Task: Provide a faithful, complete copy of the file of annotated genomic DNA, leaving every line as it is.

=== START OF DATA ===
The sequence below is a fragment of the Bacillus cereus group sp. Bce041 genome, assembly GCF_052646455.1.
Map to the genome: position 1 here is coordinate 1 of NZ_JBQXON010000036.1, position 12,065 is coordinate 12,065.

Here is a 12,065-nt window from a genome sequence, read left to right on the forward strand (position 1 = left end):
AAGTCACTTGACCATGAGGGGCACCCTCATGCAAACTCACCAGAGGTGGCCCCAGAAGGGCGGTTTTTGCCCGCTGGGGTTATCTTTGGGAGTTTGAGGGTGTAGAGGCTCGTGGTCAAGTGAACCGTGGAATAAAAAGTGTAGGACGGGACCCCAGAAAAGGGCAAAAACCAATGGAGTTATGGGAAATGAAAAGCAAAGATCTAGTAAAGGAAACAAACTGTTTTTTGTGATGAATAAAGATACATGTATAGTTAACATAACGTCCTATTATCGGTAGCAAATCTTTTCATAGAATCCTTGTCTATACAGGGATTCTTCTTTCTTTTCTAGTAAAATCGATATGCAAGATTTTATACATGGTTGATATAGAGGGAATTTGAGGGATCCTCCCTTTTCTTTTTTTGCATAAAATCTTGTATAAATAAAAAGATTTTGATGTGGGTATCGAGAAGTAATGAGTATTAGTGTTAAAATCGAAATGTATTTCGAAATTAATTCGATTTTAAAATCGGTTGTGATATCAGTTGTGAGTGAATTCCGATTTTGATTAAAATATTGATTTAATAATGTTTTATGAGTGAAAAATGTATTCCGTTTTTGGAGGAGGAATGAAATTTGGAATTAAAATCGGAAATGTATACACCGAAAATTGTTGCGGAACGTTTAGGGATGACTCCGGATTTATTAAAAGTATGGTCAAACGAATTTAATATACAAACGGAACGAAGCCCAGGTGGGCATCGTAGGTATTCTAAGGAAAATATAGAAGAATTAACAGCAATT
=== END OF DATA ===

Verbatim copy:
The sequence below is a fragment of the Bacillus cereus group sp. Bce041 genome, assembly GCF_052646455.1.
Map to the genome: position 1 here is coordinate 1 of NZ_JBQXON010000036.1, position 12,065 is coordinate 12,065.

Here is a 12,065-nt window from a genome sequence, read left to right on the forward strand (position 1 = left end):
AAGTCACTTGACCATGAGGGGCACCCTCATGCAAACTCACCAGAGGTGGCCCCAGAAGGGCGGTTTTTGCCCGCTGGGGTTATCTTTGGGAGTTTGAGGGTGTAGAGGCTCGTGGTCAAGTGAACCGTGGAATAAAAAGTGTAGGACGGGACCCCAGAAAAGGGCAAAAACCAATGGAGTTATGGGAAATGAAAAGCAAAGATCTAGTAAAGGAAACAAACTGTTTTTTGTGATGAATAAAGATACATGTATAGTTAACATAACGTCCTATTATCGGTAGCAAATCTTTTCATAGAATCCTTGTCTATACAGGGATTCTTCTTTCTTTTCTAGTAAAATCGATATGCAAGATTTTATACATGGTTGATATAGAGGGAATTTGAGGGATCCTCCCTTTTCTTTTTTTGCATAAAATCTTGTATAAATAAAAAGATTTTGATGTGGGTATCGAGAAGTAATGAGTATTAGTGTTAAAATCGAAATGTATTTCGAAATTAATTCGATTTTAAAATCGGTTGTGATATCAGTTGTGAGTGAATTCCGATTTTGATTAAAATATTGATTTAATAATGTTTTATGAGTGAAAAATGTATTCCGTTTTTGGAGGAGGAATGAAATTTGGAATTAAAATCGGAAATGTATACACCGAAAATTGTTGCGGAACGTTTAGGGATGACTCCGGATTTATTAAAAGTATGGTCAAACGAATTTAATATACAAACGGAACGAAGCCCAGGTGGGCATCGTAGGTATTCTAAGGAAAATATAGAAGAATTAACAGCAATT